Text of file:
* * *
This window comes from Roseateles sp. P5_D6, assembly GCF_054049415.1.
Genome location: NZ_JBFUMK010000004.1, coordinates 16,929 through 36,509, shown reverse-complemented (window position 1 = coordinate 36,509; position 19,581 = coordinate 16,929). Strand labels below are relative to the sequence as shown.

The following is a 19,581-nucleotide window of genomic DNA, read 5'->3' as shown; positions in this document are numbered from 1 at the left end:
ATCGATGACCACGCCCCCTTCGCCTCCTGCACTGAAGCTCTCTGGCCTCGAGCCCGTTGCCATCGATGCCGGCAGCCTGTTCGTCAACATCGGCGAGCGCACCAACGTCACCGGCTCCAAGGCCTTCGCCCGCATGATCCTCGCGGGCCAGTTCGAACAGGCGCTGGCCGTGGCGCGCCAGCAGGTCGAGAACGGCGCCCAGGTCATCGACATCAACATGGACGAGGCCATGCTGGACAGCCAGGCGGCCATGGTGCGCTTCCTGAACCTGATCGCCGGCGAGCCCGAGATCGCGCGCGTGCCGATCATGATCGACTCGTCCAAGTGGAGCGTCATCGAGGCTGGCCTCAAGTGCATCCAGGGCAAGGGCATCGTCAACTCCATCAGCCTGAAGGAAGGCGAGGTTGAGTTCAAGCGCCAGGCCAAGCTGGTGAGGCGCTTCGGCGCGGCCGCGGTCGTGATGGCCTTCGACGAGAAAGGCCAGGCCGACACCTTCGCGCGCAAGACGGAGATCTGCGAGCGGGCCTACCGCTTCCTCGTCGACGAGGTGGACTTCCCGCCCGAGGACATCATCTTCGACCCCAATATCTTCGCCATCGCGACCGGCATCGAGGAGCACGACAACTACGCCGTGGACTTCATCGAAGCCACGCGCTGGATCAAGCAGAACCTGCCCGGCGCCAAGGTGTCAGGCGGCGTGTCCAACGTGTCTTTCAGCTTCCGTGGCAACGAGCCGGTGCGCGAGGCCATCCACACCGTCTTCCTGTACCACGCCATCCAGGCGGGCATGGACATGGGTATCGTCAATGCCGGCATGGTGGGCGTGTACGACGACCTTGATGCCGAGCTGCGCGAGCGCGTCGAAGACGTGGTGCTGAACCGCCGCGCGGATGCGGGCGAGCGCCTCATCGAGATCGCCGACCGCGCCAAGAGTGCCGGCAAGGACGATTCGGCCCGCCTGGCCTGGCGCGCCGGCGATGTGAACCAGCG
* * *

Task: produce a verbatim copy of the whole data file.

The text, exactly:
This window comes from Roseateles sp. P5_D6, assembly GCF_054049415.1.
Genome location: NZ_JBFUMK010000004.1, coordinates 16,929 through 36,509, shown reverse-complemented (window position 1 = coordinate 36,509; position 19,581 = coordinate 16,929). Strand labels below are relative to the sequence as shown.

The following is a 19,581-nucleotide window of genomic DNA, read 5'->3' as shown; positions in this document are numbered from 1 at the left end:
ATCGATGACCACGCCCCCTTCGCCTCCTGCACTGAAGCTCTCTGGCCTCGAGCCCGTTGCCATCGATGCCGGCAGCCTGTTCGTCAACATCGGCGAGCGCACCAACGTCACCGGCTCCAAGGCCTTCGCCCGCATGATCCTCGCGGGCCAGTTCGAACAGGCGCTGGCCGTGGCGCGCCAGCAGGTCGAGAACGGCGCCCAGGTCATCGACATCAACATGGACGAGGCCATGCTGGACAGCCAGGCGGCCATGGTGCGCTTCCTGAACCTGATCGCCGGCGAGCCCGAGATCGCGCGCGTGCCGATCATGATCGACTCGTCCAAGTGGAGCGTCATCGAGGCTGGCCTCAAGTGCATCCAGGGCAAGGGCATCGTCAACTCCATCAGCCTGAAGGAAGGCGAGGTTGAGTTCAAGCGCCAGGCCAAGCTGGTGAGGCGCTTCGGCGCGGCCGCGGTCGTGATGGCCTTCGACGAGAAAGGCCAGGCCGACACCTTCGCGCGCAAGACGGAGATCTGCGAGCGGGCCTACCGCTTCCTCGTCGACGAGGTGGACTTCCCGCCCGAGGACATCATCTTCGACCCCAATATCTTCGCCATCGCGACCGGCATCGAGGAGCACGACAACTACGCCGTGGACTTCATCGAAGCCACGCGCTGGATCAAGCAGAACCTGCCCGGCGCCAAGGTGTCAGGCGGCGTGTCCAACGTGTCTTTCAGCTTCCGTGGCAACGAGCCGGTGCGCGAGGCCATCCACACCGTCTTCCTGTACCACGCCATCCAGGCGGGCATGGACATGGGTATCGTCAATGCCGGCATGGTGGGCGTGTACGACGACCTTGATGCCGAGCTGCGCGAGCGCGTCGAAGACGTGGTGCTGAACCGCCGCGCGGATGCGGGCGAGCGCCTCATCGAGATCGCCGACCGCGCCAAGAGTGCCGGCAAGGACGATTCGGCCCGCCTGGCCTGGCGCGCCGGCGATGTGAACCAGCG